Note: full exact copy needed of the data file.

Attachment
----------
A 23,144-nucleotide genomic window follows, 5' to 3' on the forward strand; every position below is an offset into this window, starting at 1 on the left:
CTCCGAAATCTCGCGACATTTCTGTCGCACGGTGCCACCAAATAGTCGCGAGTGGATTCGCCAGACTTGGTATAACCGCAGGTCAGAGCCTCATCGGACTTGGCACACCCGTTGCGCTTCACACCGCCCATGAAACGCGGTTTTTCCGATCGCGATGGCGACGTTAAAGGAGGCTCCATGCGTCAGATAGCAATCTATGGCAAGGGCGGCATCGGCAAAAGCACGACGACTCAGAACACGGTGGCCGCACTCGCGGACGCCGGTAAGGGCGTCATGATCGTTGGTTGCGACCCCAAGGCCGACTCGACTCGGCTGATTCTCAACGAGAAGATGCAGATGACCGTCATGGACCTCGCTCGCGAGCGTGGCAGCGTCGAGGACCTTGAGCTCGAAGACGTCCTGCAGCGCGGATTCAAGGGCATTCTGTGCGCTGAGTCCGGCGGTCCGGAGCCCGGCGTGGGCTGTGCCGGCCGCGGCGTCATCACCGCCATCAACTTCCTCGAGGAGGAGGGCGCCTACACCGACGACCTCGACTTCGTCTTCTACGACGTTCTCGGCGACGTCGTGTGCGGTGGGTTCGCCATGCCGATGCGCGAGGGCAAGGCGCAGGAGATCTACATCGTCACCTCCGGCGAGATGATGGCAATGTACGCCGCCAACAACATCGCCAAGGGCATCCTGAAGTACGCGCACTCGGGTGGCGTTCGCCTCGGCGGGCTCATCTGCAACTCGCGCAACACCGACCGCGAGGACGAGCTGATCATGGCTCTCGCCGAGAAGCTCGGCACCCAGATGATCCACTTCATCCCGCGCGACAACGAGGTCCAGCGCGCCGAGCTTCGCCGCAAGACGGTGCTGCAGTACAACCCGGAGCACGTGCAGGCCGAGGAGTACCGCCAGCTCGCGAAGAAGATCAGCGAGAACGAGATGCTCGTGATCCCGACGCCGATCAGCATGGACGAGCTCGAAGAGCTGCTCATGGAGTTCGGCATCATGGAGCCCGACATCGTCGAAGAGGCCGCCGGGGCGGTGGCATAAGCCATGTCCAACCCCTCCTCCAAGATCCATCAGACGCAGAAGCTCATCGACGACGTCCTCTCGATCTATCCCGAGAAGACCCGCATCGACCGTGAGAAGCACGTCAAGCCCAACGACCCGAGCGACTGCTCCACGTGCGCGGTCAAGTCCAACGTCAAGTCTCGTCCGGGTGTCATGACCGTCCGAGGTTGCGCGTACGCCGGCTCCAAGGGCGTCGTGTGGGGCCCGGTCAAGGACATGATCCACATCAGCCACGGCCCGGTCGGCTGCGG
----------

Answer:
A 23,144-nucleotide genomic window follows, 5' to 3' on the forward strand; every position below is an offset into this window, starting at 1 on the left:
CTCCGAAATCTCGCGACATTTCTGTCGCACGGTGCCACCAAATAGTCGCGAGTGGATTCGCCAGACTTGGTATAACCGCAGGTCAGAGCCTCATCGGACTTGGCACACCCGTTGCGCTTCACACCGCCCATGAAACGCGGTTTTTCCGATCGCGATGGCGACGTTAAAGGAGGCTCCATGCGTCAGATAGCAATCTATGGCAAGGGCGGCATCGGCAAAAGCACGACGACTCAGAACACGGTGGCCGCACTCGCGGACGCCGGTAAGGGCGTCATGATCGTTGGTTGCGACCCCAAGGCCGACTCGACTCGGCTGATTCTCAACGAGAAGATGCAGATGACCGTCATGGACCTCGCTCGCGAGCGTGGCAGCGTCGAGGACCTTGAGCTCGAAGACGTCCTGCAGCGCGGATTCAAGGGCATTCTGTGCGCTGAGTCCGGCGGTCCGGAGCCCGGCGTGGGCTGTGCCGGCCGCGGCGTCATCACCGCCATCAACTTCCTCGAGGAGGAGGGCGCCTACACCGACGACCTCGACTTCGTCTTCTACGACGTTCTCGGCGACGTCGTGTGCGGTGGGTTCGCCATGCCGATGCGCGAGGGCAAGGCGCAGGAGATCTACATCGTCACCTCCGGCGAGATGATGGCAATGTACGCCGCCAACAACATCGCCAAGGGCATCCTGAAGTACGCGCACTCGGGTGGCGTTCGCCTCGGCGGGCTCATCTGCAACTCGCGCAACACCGACCGCGAGGACGAGCTGATCATGGCTCTCGCCGAGAAGCTCGGCACCCAGATGATCCACTTCATCCCGCGCGACAACGAGGTCCAGCGCGCCGAGCTTCGCCGCAAGACGGTGCTGCAGTACAACCCGGAGCACGTGCAGGCCGAGGAGTACCGCCAGCTCGCGAAGAAGATCAGCGAGAACGAGATGCTCGTGATCCCGACGCCGATCAGCATGGACGAGCTCGAAGAGCTGCTCATGGAGTTCGGCATCATGGAGCCCGACATCGTCGAAGAGGCCGCCGGGGCGGTGGCATAAGCCATGTCCAACCCCTCCTCCAAGATCCATCAGACGCAGAAGCTCATCGACGACGTCCTCTCGATCTATCCCGAGAAGACCCGCATCGACCGTGAGAAGCACGTCAAGCCCAACGACCCGAGCGACTGCTCCACGTGCGCGGTCAAGTCCAACGTCAAGTCTCGTCCGGGTGTCATGACCGTCCGAGGTTGCGCGTACGCCGGCTCCAAGGGCGTCGTGTGGGGCCCGGTCAAGGACATGATCCACATCAGCCACGGCCCGGTCGGCTGCGG